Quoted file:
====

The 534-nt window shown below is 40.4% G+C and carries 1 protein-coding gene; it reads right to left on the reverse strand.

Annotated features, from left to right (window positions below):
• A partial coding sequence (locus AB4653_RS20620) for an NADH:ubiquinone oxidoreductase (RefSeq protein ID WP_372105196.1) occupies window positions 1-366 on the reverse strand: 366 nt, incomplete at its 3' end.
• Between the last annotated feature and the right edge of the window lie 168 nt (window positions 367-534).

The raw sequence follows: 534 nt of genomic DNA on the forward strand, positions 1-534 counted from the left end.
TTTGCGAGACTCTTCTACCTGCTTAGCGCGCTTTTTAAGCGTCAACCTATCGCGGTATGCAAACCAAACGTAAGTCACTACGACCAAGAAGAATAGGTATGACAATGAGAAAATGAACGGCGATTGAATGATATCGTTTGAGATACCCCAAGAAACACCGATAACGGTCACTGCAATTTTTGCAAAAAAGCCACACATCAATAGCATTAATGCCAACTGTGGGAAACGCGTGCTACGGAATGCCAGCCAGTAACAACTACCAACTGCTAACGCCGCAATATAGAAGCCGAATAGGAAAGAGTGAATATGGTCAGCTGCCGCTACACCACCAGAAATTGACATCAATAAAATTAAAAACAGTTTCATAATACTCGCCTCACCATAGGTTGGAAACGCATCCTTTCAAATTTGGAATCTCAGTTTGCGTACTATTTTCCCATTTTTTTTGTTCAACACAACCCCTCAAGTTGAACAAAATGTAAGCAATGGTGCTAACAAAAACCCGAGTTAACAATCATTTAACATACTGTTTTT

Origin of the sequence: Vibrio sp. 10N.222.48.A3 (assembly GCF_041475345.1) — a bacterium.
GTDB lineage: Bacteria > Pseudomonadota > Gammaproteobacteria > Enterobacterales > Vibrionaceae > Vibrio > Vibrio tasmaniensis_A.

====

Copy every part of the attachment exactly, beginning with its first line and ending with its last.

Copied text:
The 534-nt window shown below is 40.4% G+C and carries 1 protein-coding gene; it reads right to left on the reverse strand.

Annotated features, from left to right (window positions below):
• A partial coding sequence (locus AB4653_RS20620) for an NADH:ubiquinone oxidoreductase (RefSeq protein ID WP_372105196.1) occupies window positions 1-366 on the reverse strand: 366 nt, incomplete at its 3' end.
• Between the last annotated feature and the right edge of the window lie 168 nt (window positions 367-534).

The raw sequence follows: 534 nt of genomic DNA on the forward strand, positions 1-534 counted from the left end.
TTTGCGAGACTCTTCTACCTGCTTAGCGCGCTTTTTAAGCGTCAACCTATCGCGGTATGCAAACCAAACGTAAGTCACTACGACCAAGAAGAATAGGTATGACAATGAGAAAATGAACGGCGATTGAATGATATCGTTTGAGATACCCCAAGAAACACCGATAACGGTCACTGCAATTTTTGCAAAAAAGCCACACATCAATAGCATTAATGCCAACTGTGGGAAACGCGTGCTACGGAATGCCAGCCAGTAACAACTACCAACTGCTAACGCCGCAATATAGAAGCCGAATAGGAAAGAGTGAATATGGTCAGCTGCCGCTACACCACCAGAAATTGACATCAATAAAATTAAAAACAGTTTCATAATACTCGCCTCACCATAGGTTGGAAACGCATCCTTTCAAATTTGGAATCTCAGTTTGCGTACTATTTTCCCATTTTTTTTGTTCAACACAACCCCTCAAGTTGAACAAAATGTAAGCAATGGTGCTAACAAAAACCCGAGTTAACAATCATTTAACATACTGTTTTT

Origin of the sequence: Vibrio sp. 10N.222.48.A3 (assembly GCF_041475345.1) — a bacterium.
GTDB lineage: Bacteria > Pseudomonadota > Gammaproteobacteria > Enterobacterales > Vibrionaceae > Vibrio > Vibrio tasmaniensis_A.